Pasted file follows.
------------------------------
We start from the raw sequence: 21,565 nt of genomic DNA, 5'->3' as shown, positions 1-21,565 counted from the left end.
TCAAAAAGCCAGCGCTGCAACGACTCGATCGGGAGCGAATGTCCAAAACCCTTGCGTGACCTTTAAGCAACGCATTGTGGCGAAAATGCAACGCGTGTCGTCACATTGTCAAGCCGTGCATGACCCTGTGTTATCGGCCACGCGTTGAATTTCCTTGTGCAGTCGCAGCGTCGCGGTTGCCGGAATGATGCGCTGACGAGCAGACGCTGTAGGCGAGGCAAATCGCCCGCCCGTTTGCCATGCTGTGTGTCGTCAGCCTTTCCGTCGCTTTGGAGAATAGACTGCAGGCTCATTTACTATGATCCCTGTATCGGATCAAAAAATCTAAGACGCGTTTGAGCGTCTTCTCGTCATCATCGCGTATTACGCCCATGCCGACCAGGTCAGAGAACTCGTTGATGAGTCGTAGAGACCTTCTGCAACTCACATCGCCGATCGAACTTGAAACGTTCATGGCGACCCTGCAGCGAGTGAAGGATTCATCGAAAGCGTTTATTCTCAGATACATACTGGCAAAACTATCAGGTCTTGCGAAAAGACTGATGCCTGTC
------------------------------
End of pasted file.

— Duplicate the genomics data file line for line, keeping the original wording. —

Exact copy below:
We start from the raw sequence: 21,565 nt of genomic DNA, 5'->3' as shown, positions 1-21,565 counted from the left end.
TCAAAAAGCCAGCGCTGCAACGACTCGATCGGGAGCGAATGTCCAAAACCCTTGCGTGACCTTTAAGCAACGCATTGTGGCGAAAATGCAACGCGTGTCGTCACATTGTCAAGCCGTGCATGACCCTGTGTTATCGGCCACGCGTTGAATTTCCTTGTGCAGTCGCAGCGTCGCGGTTGCCGGAATGATGCGCTGACGAGCAGACGCTGTAGGCGAGGCAAATCGCCCGCCCGTTTGCCATGCTGTGTGTCGTCAGCCTTTCCGTCGCTTTGGAGAATAGACTGCAGGCTCATTTACTATGATCCCTGTATCGGATCAAAAAATCTAAGACGCGTTTGAGCGTCTTCTCGTCATCATCGCGTATTACGCCCATGCCGACCAGGTCAGAGAACTCGTTGATGAGTCGTAGAGACCTTCTGCAACTCACATCGCCGATCGAACTTGAAACGTTCATGGCGACCCTGCAGCGAGTGAAGGATTCATCGAAAGCGTTTATTCTCAGATACATACTGGCAAAACTATCAGGTCTTGCGAAAAGACTGATGCCTGTC